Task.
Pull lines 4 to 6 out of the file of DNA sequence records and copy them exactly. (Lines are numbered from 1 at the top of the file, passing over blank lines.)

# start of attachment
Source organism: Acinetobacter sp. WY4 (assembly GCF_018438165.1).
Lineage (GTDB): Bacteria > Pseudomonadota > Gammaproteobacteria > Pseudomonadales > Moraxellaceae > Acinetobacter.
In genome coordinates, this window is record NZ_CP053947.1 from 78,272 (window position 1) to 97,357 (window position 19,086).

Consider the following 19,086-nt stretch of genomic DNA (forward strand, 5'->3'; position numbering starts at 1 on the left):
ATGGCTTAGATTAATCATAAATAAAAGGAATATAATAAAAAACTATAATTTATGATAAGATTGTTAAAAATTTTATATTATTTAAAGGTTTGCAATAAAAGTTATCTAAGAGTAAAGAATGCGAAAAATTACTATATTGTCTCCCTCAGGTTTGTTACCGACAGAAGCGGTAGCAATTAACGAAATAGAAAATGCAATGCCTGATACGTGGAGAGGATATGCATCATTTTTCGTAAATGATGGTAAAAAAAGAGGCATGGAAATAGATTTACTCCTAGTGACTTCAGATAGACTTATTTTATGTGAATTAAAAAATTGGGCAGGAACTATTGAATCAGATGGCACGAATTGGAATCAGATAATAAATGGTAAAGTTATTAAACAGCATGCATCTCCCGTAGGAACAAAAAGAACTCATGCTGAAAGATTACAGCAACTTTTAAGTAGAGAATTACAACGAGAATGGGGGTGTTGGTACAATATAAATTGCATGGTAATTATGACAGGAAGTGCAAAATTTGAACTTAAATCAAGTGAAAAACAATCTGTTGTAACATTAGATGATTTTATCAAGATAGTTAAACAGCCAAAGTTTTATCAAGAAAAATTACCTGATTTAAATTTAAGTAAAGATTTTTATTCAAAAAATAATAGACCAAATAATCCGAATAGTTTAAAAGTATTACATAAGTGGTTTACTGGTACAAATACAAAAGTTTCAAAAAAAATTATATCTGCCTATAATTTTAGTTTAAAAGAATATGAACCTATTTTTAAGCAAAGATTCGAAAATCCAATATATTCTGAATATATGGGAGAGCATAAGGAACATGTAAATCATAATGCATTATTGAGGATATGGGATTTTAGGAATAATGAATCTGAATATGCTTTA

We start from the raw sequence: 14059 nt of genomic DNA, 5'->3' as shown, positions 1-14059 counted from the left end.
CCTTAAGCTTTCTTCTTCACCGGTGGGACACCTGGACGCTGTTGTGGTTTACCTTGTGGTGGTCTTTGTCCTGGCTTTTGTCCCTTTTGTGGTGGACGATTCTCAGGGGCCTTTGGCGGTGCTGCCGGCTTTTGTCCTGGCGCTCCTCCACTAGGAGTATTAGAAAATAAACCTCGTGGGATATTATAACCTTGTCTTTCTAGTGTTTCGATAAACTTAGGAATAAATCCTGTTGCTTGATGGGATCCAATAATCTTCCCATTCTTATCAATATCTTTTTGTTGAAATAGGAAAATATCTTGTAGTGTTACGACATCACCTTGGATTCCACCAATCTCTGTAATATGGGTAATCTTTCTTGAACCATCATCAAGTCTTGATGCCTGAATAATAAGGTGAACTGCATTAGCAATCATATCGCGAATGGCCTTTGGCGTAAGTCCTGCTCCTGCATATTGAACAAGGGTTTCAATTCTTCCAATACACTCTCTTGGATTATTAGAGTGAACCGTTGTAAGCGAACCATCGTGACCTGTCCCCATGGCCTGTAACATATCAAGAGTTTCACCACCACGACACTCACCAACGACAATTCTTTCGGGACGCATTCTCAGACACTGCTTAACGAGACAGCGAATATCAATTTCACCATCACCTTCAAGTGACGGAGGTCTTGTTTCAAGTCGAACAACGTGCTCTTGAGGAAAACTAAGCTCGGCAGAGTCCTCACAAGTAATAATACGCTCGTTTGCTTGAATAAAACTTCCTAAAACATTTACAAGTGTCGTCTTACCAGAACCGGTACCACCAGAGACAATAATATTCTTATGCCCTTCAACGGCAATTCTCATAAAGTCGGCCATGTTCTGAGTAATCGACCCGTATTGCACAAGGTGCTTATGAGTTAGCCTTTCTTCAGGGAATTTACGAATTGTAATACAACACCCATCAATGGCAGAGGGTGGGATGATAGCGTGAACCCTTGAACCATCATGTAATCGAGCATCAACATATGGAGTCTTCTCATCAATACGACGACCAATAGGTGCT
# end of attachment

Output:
Consider the following 19,086-nt stretch of genomic DNA (forward strand, 5'->3'; position numbering starts at 1 on the left):
ATGGCTTAGATTAATCATAAATAAAAGGAATATAATAAAAAACTATAATTTATGATAAGATTGTTAAAAATTTTATATTATTTAAAGGTTTGCAATAAAAGTTATCTAAGAGTAAAGAATGCGAAAAATTACTATATTGTCTCCCTCAGGTTTGTTACCGACAGAAGCGGTAGCAATTAACGAAATAGAAAATGCAATGCCTGATACGTGGAGAGGATATGCATCATTTTTCGTAAATGATGGTAAAAAAAGAGGCATGGAAATAGATTTACTCCTAGTGACTTCAGATAGACTTATTTTATGTGAATTAAAAAATTGGGCAGGAACTATTGAATCAGATGGCACGAATTGGAATCAGATAATAAATGGTAAAGTTATTAAACAGCATGCATCTCCCGTAGGAACAAAAAGAACTCATGCTGAAAGATTACAGCAACTTTTAAGTAGAGAATTACAACGAGAATGGGGGTGTTGGTACAATATAAATTGCATGGTAATTATGACAGGAAGTGCAAAATTTGAACTTAAATCAAGTGAAAAACAATCTGTTGTAACATTAGATGATTTTATCAAGATAGTTAAACAGCCAAAGTTTTATCAAGAAAAATTACCTGATTTAAATTTAAGTAAAGATTTTTATTCAAAAAATAATAGACCAAATAATCCGAATAGTTTAAAAGTATTACATAAGTGGTTTACTGGTACAAATACAAAAGTTTCAAAAAAAATTATATCTGCCTATAATTTTAGTTTAAAAGAATATGAACCTATTTTTAAGCAAAGATTCGAAAATCCAATATATTCTGAATATATGGGAGAGCATAAGGAACATGTAAATCATAATGCATTATTGAGGATATGGGATTTTAGGAATAATGAATCTGAATATGCTTTA

We start from the raw sequence: 14059 nt of genomic DNA, 5'->3' as shown, positions 1-14059 counted from the left end.